...Tricia Brooks, a senior fellow at Georgetown University's Center for Children and Families who frequently writes on the issue, estimates that the glitch affects around 40,000 households.

A judge has blasted a California software giant's claim that a cabal of campaign advisers are to blame for the decision to tank the state's $300 million Cover Oregon website project.

Oracle in February sued five campaign advisers and consultants to former Gov. John Kitzhaber, who resigned in February. Oracle argued the exchange was ready to roll out in February 2014, but said advisers led by Patricia McCaig pulled the plug on the project for political reasons.

On Monday, Multnomah Circuit Court Judge Henry Kantor issued a written opinion ripping Oracle's legal arguments using language that went far beyond his earlier e-mailed notice of the decision. He called Oracle's arguments "totally unsupported by the evidence provided."

Remember that University of Michigan study I posted about last week which claimed that in spite of all the predictions by ACA opponents that expanding Medicaid would make it impossible for enrollees to actually make a doctor's appointment, the opposite ended up being the case?

A new University of Michigan study shows that the availability of primary care appointments actually improved for people with Medicaid in the first months after the state launched the Healthy Michigan Plan, the state’s Medicaid expansion under the ACA. What’s more, it remained mostly unchanged for those with private insurance.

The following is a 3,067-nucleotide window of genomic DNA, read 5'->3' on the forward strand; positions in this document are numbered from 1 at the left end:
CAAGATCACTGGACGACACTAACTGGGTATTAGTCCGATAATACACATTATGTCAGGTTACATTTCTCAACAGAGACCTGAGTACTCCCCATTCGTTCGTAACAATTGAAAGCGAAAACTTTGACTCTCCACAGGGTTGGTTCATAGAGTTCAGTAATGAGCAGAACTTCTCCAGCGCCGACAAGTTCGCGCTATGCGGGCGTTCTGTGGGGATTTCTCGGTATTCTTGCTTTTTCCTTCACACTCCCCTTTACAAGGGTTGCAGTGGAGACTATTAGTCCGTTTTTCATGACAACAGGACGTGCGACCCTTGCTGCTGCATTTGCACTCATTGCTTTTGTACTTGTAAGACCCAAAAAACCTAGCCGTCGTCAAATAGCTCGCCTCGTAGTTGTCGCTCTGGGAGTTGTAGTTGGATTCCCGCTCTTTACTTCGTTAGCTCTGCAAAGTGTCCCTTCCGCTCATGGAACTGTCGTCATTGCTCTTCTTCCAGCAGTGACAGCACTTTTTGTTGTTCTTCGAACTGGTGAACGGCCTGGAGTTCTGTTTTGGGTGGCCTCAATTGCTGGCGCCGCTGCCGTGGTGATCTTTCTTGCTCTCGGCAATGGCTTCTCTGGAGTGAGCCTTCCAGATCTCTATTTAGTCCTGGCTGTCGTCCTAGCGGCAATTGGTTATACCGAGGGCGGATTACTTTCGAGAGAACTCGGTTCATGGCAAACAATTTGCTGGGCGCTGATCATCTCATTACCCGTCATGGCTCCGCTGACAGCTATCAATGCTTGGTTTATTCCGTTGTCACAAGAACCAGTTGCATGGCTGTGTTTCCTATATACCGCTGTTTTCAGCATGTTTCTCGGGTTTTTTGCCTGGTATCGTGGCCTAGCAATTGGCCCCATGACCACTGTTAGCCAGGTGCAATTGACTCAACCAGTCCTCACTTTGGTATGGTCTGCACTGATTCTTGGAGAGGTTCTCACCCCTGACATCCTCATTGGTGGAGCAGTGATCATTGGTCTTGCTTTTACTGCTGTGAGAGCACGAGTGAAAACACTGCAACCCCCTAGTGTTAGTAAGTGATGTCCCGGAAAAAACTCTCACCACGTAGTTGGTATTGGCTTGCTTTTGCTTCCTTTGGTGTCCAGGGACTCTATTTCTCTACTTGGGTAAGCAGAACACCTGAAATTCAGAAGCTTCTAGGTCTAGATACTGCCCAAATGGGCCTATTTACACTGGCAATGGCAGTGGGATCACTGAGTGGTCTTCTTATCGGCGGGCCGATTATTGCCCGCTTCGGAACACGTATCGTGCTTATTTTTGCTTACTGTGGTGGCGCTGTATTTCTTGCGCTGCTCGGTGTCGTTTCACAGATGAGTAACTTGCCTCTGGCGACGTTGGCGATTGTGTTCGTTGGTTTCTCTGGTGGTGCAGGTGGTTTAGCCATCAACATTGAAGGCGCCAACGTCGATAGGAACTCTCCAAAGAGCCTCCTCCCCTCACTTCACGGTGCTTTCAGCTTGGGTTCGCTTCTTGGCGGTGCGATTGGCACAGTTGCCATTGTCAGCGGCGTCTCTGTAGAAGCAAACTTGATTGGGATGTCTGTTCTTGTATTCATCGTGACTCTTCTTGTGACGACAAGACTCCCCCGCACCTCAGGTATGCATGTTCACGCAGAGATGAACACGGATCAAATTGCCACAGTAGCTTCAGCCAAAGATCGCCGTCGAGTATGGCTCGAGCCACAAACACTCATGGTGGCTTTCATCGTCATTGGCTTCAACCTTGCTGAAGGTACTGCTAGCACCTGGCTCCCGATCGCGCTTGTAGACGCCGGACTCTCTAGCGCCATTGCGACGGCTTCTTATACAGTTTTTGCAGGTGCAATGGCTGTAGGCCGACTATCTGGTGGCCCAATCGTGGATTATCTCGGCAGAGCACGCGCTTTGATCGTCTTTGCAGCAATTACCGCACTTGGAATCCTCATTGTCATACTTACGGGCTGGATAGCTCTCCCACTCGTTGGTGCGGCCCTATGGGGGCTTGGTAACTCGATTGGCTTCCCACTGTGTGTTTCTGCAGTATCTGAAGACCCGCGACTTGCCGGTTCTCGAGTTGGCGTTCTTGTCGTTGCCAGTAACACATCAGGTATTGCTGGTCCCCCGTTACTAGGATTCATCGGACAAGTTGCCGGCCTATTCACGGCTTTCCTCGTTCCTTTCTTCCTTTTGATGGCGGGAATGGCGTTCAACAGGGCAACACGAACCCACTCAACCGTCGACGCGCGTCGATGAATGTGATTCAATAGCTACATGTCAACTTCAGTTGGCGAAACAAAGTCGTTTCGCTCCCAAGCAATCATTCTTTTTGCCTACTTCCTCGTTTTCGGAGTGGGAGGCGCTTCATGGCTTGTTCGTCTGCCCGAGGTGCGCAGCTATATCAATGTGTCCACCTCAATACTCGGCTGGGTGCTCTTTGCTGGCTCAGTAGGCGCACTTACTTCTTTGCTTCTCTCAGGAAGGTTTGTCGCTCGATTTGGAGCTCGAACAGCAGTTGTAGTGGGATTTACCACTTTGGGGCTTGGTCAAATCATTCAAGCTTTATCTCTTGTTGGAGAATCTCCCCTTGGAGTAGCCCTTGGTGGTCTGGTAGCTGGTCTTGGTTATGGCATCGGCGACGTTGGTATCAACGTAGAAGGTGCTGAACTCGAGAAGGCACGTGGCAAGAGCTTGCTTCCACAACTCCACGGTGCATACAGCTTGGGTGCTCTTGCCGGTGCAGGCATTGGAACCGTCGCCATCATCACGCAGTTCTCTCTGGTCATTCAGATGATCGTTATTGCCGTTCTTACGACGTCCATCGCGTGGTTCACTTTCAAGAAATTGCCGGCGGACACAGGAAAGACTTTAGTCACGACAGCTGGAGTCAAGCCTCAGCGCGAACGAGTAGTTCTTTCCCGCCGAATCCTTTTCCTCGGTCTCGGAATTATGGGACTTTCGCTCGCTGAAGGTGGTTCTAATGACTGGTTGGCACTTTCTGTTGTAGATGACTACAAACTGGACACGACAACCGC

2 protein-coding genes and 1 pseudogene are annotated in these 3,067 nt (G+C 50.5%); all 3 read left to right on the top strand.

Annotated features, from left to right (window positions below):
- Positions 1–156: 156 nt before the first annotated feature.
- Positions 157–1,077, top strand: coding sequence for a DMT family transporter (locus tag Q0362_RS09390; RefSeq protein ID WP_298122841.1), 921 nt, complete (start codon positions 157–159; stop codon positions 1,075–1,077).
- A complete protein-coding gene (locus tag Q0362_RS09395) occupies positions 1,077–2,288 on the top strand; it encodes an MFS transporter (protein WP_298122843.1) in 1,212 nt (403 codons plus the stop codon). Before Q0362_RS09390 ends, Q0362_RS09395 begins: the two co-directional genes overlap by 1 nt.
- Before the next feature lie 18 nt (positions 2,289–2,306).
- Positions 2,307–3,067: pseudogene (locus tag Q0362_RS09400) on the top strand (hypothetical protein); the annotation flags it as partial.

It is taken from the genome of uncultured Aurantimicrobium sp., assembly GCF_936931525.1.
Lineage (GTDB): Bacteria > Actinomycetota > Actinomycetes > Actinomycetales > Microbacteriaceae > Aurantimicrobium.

Well, apparently the Michigan results are not an outlier:

Obamacare enrollees on average have one-third fewer choices when it comes to picking doctors and hospitals than those on regular commercial plans, a new study says.

But its authors claim that’s not necessarily a bad thing. And others in the health-care arena believe the findings are misleading and don’t tell the whole story.

The study from Washington, D.C.-based Avalere Health finds that those under Affordable Care Act plans have roughly 66% of the choices compared with those in commercial plans, and the number of options may vary depending on the type of physician needed.

Under Obamacare, enrollees have access to roughly 58% of the oncologists and cardiologists that commercial plan members have. The average goes up when it comes to hospitals, as those using the public exchanges have access to 76% of those care facilities.

Things weren't looking great eight months ago for Dr. Peter Beilenson and Evergreen Health Co-op, the insurance company he created from scratch.

The brand-new insurance company had been counting on Maryland's health exchange to bring in its first members. But the online marketplace was a nightmare for people trying to sign up. With higher prices and less name recognition than competitors like CareFirst BlueCross BlueShield, Evergreen ended the exchange's open enrollment period with just 400 members.

...Fast-forward to today and business is looking up for Evergreen. The companyshifted focus to small business groupsonce it realized it couldn't rely on the exchange alone. Evergreen lowered its premium prices for 2015 individual plans and is locking in the rates on both its individual and small group plans for two years. About 800 people have signed up for Evergreen health plans through the exchange since it opened in mid-November.